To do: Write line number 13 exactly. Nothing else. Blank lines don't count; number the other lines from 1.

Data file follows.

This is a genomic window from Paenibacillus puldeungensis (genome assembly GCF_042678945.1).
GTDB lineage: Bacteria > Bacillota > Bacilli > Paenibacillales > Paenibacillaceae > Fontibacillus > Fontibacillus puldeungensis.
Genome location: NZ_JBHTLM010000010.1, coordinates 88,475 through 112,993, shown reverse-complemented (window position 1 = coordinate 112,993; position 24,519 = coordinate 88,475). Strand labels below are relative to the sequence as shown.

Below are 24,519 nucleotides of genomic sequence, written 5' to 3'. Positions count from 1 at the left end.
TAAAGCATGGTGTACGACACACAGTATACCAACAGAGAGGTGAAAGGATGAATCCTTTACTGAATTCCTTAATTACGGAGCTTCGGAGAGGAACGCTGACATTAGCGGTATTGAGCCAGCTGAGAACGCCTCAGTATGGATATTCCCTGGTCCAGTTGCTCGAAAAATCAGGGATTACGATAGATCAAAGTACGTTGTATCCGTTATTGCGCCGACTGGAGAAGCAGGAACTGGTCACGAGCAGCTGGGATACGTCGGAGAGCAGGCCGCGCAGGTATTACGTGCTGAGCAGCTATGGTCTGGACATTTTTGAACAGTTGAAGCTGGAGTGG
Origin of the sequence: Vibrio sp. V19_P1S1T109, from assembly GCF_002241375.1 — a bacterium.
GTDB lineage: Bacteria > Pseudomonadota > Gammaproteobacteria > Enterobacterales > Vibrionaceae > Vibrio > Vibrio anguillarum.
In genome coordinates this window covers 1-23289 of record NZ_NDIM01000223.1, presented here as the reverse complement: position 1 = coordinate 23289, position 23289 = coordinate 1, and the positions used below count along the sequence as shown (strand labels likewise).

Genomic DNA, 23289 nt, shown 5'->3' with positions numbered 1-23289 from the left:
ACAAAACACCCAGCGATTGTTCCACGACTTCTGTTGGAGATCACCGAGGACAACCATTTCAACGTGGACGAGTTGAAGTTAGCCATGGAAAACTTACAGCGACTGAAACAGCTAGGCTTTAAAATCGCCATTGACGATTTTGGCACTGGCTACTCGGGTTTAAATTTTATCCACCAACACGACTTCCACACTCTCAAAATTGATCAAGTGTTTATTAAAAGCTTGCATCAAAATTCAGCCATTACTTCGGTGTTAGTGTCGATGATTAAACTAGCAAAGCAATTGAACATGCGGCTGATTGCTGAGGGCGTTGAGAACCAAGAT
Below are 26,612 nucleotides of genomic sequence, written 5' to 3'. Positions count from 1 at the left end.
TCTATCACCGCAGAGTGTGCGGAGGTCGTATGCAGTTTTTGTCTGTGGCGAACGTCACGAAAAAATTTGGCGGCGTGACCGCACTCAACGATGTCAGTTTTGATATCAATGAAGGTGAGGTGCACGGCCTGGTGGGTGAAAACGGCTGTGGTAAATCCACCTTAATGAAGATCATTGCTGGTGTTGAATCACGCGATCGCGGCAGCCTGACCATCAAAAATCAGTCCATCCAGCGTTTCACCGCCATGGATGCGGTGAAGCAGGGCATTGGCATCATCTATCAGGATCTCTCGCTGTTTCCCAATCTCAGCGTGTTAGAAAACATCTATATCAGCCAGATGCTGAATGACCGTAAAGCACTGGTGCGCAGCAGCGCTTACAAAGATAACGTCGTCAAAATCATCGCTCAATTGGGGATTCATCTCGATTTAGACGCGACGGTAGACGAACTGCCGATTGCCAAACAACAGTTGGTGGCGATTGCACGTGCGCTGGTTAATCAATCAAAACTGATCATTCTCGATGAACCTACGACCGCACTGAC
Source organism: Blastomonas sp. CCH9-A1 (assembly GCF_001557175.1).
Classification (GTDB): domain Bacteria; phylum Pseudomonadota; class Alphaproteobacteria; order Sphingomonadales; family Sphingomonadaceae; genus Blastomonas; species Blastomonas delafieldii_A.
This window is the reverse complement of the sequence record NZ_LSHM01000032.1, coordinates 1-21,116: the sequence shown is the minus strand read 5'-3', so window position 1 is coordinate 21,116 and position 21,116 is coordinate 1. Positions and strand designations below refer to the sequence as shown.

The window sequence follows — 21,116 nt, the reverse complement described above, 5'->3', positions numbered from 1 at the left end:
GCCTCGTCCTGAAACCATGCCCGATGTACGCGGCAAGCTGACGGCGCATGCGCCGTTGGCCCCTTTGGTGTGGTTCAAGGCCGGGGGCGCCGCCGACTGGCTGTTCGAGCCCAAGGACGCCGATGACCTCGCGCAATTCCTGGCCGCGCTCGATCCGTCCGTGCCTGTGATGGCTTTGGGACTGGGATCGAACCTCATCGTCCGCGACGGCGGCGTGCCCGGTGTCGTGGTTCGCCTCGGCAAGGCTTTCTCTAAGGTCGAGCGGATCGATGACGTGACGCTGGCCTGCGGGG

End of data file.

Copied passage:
Source organism: Blastomonas sp. CCH9-A1 (assembly GCF_001557175.1).